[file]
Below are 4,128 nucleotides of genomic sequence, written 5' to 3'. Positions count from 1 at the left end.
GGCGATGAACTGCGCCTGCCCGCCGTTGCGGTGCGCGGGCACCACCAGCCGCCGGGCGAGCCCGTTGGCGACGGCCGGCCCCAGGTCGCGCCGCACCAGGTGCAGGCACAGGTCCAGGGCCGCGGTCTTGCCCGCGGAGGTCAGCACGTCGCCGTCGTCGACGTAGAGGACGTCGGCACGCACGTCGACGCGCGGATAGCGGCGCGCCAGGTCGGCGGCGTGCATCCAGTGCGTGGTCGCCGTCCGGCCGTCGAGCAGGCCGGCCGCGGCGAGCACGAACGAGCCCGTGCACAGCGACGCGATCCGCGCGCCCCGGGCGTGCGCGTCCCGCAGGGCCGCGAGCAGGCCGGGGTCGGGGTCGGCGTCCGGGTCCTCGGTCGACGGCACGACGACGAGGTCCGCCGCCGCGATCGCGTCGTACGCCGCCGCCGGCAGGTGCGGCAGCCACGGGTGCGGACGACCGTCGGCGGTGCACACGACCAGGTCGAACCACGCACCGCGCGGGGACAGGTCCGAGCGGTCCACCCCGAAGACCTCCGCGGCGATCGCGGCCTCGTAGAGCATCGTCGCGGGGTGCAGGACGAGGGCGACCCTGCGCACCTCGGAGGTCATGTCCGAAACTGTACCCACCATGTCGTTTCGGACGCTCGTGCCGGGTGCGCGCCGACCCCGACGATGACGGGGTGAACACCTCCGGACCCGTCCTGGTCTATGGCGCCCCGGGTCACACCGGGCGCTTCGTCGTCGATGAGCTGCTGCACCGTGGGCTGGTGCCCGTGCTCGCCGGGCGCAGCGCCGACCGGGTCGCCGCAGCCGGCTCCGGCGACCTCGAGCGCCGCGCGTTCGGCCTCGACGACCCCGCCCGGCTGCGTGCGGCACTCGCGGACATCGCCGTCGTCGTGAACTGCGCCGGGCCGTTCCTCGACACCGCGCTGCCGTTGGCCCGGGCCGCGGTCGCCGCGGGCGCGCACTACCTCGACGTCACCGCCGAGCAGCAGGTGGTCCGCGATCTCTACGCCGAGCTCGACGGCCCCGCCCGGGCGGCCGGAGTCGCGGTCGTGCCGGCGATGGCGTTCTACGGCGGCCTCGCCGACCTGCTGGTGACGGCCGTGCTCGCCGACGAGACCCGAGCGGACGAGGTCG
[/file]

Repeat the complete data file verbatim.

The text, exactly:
Below are 4,128 nucleotides of genomic sequence, written 5' to 3'. Positions count from 1 at the left end.
GGCGATGAACTGCGCCTGCCCGCCGTTGCGGTGCGCGGGCACCACCAGCCGCCGGGCGAGCCCGTTGGCGACGGCCGGCCCCAGGTCGCGCCGCACCAGGTGCAGGCACAGGTCCAGGGCCGCGGTCTTGCCCGCGGAGGTCAGCACGTCGCCGTCGTCGACGTAGAGGACGTCGGCACGCACGTCGACGCGCGGATAGCGGCGCGCCAGGTCGGCGGCGTGCATCCAGTGCGTGGTCGCCGTCCGGCCGTCGAGCAGGCCGGCCGCGGCGAGCACGAACGAGCCCGTGCACAGCGACGCGATCCGCGCGCCCCGGGCGTGCGCGTCCCGCAGGGCCGCGAGCAGGCCGGGGTCGGGGTCGGCGTCCGGGTCCTCGGTCGACGGCACGACGACGAGGTCCGCCGCCGCGATCGCGTCGTACGCCGCCGCCGGCAGGTGCGGCAGCCACGGGTGCGGACGACCGTCGGCGGTGCACACGACCAGGTCGAACCACGCACCGCGCGGGGACAGGTCCGAGCGGTCCACCCCGAAGACCTCCGCGGCGATCGCGGCCTCGTAGAGCATCGTCGCGGGGTGCAGGACGAGGGCGACCCTGCGCACCTCGGAGGTCATGTCCGAAACTGTACCCACCATGTCGTTTCGGACGCTCGTGCCGGGTGCGCGCCGACCCCGACGATGACGGGGTGAACACCTCCGGACCCGTCCTGGTCTATGGCGCCCCGGGTCACACCGGGCGCTTCGTCGTCGATGAGCTGCTGCACCGTGGGCTGGTGCCCGTGCTCGCCGGGCGCAGCGCCGACCGGGTCGCCGCAGCCGGCTCCGGCGACCTCGAGCGCCGCGCGTTCGGCCTCGACGACCCCGCCCGGCTGCGTGCGGCACTCGCGGACATCGCCGTCGTCGTGAACTGCGCCGGGCCGTTCCTCGACACCGCGCTGCCGTTGGCCCGGGCCGCGGTCGCCGCGGGCGCGCACTACCTCGACGTCACCGCCGAGCAGCAGGTGGTCCGCGATCTCTACGCCGAGCTCGACGGCCCCGCCCGGGCGGCCGGAGTCGCGGTCGTGCCGGCGATGGCGTTCTACGGCGGCCTCGCCGACCTGCTGGTGACGGCCGTGCTCGCCGACGAGACCCGAGCGGACGAGGTCG